Guidance for people who install hidden cameras to check on standards of their own or a relative's care has been approved by the Care Quality Commission (CQC).
The information covers the issues of privacy and dignity that should be considered before taking the step of using a covert camera.
The guidance is expected to be published in the new year.
The care regulator says it neither encourages nor discourages camera use.
It added that it does look at footage which is brought to its attention.
Information is also being published for care providers on what they need to take into account if they are thinking of installing hidden or visible cameras in their homes.
Alison Holt, BBC social affairs correspondent
For families that decide to put in a secret camera to check on the care of someone they love, it is usually a last resort - a step taken when they feel their concerns have been ignored.
The aim of the guidance approved by the the Care Quality Commission is to encourage people to think about issues such as the dignity and privacy of the people who may be filmed.
But the poor care highlighted in programmes like the BBC's Panorama: Behind Closed Doors also shows why some families take such a drastic step.
Yvonne Grant's family put a camera into her room when, despite their complaints, the 98-year-old's care didn't improve.
That hidden camera showed Yvonne calling for a nurse 321 times when she needed the toilet. It was over an hour before anyone came to check on her.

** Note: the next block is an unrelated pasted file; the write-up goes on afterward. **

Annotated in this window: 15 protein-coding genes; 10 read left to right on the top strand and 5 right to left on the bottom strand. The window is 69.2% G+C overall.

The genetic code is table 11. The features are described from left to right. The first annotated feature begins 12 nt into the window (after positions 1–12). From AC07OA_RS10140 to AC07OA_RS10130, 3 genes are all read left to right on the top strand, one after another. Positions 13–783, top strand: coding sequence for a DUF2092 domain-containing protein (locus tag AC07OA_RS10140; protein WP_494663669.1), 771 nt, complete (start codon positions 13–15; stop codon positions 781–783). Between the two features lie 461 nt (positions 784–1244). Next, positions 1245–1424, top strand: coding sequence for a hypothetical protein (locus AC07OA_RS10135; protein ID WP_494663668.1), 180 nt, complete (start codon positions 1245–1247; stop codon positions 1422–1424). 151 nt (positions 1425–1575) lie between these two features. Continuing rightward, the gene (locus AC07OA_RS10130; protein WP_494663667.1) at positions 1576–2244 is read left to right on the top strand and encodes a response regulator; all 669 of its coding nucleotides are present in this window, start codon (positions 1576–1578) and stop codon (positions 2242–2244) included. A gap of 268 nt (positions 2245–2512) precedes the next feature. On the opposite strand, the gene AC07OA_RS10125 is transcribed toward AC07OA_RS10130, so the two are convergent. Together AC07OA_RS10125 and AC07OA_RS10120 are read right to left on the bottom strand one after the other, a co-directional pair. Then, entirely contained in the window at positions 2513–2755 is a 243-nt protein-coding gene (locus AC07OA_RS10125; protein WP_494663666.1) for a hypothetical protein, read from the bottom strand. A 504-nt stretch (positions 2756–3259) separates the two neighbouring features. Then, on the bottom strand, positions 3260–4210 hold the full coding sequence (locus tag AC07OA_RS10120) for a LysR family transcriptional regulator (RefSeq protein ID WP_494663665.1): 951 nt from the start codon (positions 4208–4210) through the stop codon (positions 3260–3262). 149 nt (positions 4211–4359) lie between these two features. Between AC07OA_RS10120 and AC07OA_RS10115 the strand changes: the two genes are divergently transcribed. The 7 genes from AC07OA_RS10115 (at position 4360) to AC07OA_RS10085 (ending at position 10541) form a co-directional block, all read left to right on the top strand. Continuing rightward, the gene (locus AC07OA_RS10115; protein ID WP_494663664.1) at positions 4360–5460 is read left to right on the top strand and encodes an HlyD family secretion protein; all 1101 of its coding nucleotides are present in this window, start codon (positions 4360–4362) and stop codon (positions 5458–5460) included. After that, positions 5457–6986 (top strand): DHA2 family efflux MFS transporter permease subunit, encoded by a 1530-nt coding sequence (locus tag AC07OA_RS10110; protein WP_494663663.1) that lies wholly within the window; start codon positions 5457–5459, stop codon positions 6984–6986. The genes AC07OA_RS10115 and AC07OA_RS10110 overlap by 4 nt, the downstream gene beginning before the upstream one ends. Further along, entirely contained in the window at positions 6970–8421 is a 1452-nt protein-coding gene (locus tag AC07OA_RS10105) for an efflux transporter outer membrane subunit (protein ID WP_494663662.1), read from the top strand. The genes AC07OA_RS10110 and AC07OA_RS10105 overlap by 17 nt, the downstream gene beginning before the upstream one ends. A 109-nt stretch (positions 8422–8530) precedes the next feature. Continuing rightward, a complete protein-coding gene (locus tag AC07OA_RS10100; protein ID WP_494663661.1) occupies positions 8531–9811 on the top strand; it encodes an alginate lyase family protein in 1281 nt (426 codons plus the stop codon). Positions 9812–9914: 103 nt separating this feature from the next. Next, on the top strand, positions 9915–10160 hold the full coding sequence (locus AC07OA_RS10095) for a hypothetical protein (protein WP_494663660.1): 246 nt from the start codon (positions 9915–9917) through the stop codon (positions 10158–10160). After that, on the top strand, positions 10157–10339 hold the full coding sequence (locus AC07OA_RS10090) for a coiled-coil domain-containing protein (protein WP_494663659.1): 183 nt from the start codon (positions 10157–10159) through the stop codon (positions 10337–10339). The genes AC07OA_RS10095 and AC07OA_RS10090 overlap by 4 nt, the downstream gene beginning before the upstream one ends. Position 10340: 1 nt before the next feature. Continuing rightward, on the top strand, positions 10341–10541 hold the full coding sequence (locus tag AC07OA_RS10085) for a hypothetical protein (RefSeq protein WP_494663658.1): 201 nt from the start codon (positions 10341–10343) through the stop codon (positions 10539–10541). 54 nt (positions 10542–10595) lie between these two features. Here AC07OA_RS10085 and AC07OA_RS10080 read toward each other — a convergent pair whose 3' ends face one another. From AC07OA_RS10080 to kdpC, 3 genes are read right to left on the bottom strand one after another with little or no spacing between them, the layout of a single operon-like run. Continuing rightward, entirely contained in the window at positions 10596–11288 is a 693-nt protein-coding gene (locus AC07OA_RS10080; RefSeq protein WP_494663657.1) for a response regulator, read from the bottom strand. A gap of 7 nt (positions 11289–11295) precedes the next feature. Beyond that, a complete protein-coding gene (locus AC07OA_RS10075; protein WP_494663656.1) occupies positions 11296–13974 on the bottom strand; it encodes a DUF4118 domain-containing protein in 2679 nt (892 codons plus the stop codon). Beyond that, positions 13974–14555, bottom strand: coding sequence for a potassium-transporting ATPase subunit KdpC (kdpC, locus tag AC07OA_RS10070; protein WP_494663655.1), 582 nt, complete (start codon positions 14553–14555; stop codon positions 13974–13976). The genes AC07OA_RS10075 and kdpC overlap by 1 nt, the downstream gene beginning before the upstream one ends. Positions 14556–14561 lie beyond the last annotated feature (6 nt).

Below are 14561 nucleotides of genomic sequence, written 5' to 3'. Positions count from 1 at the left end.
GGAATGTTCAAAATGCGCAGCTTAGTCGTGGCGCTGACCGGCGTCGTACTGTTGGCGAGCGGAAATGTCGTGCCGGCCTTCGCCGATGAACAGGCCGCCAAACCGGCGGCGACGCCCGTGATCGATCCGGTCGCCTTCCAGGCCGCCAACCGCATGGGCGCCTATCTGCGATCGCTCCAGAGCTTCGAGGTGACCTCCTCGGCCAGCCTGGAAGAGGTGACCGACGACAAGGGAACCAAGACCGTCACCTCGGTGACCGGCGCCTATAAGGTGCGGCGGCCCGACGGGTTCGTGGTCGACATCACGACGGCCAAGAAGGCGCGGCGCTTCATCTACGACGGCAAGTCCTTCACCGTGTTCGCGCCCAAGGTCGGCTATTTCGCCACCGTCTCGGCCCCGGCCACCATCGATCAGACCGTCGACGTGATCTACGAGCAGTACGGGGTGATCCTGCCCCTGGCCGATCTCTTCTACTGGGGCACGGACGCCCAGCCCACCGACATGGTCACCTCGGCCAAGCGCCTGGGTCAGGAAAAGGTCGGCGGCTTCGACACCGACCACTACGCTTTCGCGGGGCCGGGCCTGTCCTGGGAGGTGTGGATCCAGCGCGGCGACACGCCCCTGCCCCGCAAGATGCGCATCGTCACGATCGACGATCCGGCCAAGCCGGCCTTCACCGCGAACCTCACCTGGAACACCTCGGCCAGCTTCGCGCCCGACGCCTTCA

Once the home was presented with that evidence change happened.
Those were the last months of Yvonne Grant's life and the challenge for the care sector is to give families like hers confidence that they will be listened to when they first raise concerns.
The CQC canvassed views over the past year from a range of groups, including people who use care services, carers, care providers, and staff.
Andrea Sutcliffe, chief inspector of adult social care at the CQC, said the use of hidden and public cameras was "really sensitive issue" which provoked "a huge range of debate and opinion".
"The information we will publish for providers makes clear the issues we expect them to take into account - for example, consulting with people using the services and staff - if they are considering installing hidden or public cameras," she said.
Ms Sutcliffe added that surveillance should not be seen as "the only way to ensure people are receiving safe, high-quality and compassionate care".
"We need enough staff, properly trained and supported who really care to ensure people get the services they have every right to expect."
Nadra Ahmed, chairman of the National Care Association, which represents care providers, said it was "quite sad" that covert surveillance was being discussed and it was "really disappointing" that the CQC had "pursued this course".
"I think the terminology makes it very sinister in that we're trying to do something that other people don't know about, and it doesn't in any way demonstrate CQC's belief that we are a partnership in delivering care and support," she said.
Care minister Norman Lamb said cameras had helped to expose "terrible cruelty and neglectful care".
He said: "Decisions about using surveillance are extremely difficult - there is always a balance to be struck between protecting people and respecting their right to privacy - but this information will help families to make the right choice for them.
"We are committed to preventing poor care from happening in the first place and have introduced tougher standards for inspecting care services as well as measures to shut down those that aren't up to scratch."
HC One, which runs care homes, said it had consulted 12,000 residents, relatives and staff and found 87% of relatives wanted visible cameras in care homes - but just 47% of residents agreed.
"The results of our consultation are essential to create a proper public debate on the use of cameras," said HC One chairman Dr Chai Patel.